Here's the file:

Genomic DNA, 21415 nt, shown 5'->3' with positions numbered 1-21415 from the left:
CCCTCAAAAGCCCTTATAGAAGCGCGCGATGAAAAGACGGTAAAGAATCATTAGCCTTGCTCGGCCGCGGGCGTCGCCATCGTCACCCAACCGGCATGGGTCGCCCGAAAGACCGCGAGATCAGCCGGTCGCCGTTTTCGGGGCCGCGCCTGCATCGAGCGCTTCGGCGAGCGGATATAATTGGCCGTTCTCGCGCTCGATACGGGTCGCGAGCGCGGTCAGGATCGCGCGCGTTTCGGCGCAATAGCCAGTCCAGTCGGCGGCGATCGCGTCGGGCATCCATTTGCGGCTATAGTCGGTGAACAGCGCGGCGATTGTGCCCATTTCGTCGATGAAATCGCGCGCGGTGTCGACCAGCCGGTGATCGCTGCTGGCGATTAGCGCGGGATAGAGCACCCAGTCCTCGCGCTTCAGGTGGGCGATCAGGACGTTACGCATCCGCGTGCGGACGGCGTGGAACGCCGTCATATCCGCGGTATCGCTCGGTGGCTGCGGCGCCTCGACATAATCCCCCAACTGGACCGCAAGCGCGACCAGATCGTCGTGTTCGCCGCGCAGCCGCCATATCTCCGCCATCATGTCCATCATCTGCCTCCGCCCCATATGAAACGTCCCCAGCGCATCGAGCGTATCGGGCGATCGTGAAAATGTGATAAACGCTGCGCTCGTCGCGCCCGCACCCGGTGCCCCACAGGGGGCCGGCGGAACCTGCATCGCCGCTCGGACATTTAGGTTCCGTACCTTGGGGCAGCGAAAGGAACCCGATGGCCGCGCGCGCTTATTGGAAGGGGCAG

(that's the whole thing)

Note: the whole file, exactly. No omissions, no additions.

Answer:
Genomic DNA, 21415 nt, shown 5'->3' with positions numbered 1-21415 from the left:
CCCTCAAAAGCCCTTATAGAAGCGCGCGATGAAAAGACGGTAAAGAATCATTAGCCTTGCTCGGCCGCGGGCGTCGCCATCGTCACCCAACCGGCATGGGTCGCCCGAAAGACCGCGAGATCAGCCGGTCGCCGTTTTCGGGGCCGCGCCTGCATCGAGCGCTTCGGCGAGCGGATATAATTGGCCGTTCTCGCGCTCGATACGGGTCGCGAGCGCGGTCAGGATCGCGCGCGTTTCGGCGCAATAGCCAGTCCAGTCGGCGGCGATCGCGTCGGGCATCCATTTGCGGCTATAGTCGGTGAACAGCGCGGCGATTGTGCCCATTTCGTCGATGAAATCGCGCGCGGTGTCGACCAGCCGGTGATCGCTGCTGGCGATTAGCGCGGGATAGAGCACCCAGTCCTCGCGCTTCAGGTGGGCGATCAGGACGTTACGCATCCGCGTGCGGACGGCGTGGAACGCCGTCATATCCGCGGTATCGCTCGGTGGCTGCGGCGCCTCGACATAATCCCCCAACTGGACCGCAAGCGCGACCAGATCGTCGTGTTCGCCGCGCAGCCGCCATATCTCCGCCATCATGTCCATCATCTGCCTCCGCCCCATATGAAACGTCCCCAGCGCATCGAGCGTATCGGGCGATCGTGAAAATGTGATAAACGCTGCGCTCGTCGCGCCCGCACCCGGTGCCCCACAGGGGGCCGGCGGAACCTGCATCGCCGCTCGGACATTTAGGTTCCGTACCTTGGGGCAGCGAAAGGAACCCGATGGCCGCGCGCGCTTATTGGAAGGGGCAG